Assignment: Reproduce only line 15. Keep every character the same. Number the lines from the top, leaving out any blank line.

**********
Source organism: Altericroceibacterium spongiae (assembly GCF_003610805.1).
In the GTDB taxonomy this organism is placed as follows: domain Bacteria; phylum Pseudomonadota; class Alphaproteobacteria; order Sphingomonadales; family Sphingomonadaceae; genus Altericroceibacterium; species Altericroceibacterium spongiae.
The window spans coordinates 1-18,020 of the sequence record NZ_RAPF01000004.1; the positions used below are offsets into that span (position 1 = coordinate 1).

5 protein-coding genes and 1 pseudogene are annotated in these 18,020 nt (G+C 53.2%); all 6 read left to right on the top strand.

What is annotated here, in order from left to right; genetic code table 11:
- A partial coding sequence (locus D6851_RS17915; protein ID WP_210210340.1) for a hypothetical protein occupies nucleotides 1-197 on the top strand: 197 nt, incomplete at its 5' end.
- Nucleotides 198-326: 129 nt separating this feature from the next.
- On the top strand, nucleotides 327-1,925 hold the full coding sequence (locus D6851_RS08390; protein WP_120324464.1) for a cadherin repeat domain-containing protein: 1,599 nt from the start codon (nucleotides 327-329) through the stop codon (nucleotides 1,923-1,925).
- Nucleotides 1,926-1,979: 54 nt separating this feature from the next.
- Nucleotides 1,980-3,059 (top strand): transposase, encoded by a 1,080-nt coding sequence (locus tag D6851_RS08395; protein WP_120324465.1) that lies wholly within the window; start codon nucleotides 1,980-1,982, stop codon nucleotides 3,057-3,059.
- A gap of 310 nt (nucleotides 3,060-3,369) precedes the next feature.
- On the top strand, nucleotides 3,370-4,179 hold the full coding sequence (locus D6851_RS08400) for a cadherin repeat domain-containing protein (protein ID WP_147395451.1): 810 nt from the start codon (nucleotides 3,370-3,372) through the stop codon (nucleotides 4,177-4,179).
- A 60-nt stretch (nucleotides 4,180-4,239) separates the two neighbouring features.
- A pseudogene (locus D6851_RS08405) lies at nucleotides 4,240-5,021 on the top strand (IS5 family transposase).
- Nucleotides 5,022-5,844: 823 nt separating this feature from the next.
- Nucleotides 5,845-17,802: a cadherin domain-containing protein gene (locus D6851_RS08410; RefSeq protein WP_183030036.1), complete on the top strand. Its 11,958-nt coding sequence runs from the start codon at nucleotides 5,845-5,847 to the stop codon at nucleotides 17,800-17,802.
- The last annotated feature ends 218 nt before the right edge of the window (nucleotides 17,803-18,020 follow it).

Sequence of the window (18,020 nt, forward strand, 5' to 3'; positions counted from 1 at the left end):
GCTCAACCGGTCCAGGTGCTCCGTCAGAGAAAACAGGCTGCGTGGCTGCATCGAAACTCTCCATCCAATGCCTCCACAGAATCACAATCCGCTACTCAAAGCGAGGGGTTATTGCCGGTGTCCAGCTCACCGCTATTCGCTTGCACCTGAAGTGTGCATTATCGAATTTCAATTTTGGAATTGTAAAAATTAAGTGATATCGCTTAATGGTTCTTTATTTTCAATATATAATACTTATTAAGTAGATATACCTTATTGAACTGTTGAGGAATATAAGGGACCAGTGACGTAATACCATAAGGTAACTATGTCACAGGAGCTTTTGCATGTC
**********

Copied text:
- Nucleotides 5,022-5,844: 823 nt separating this feature from the next.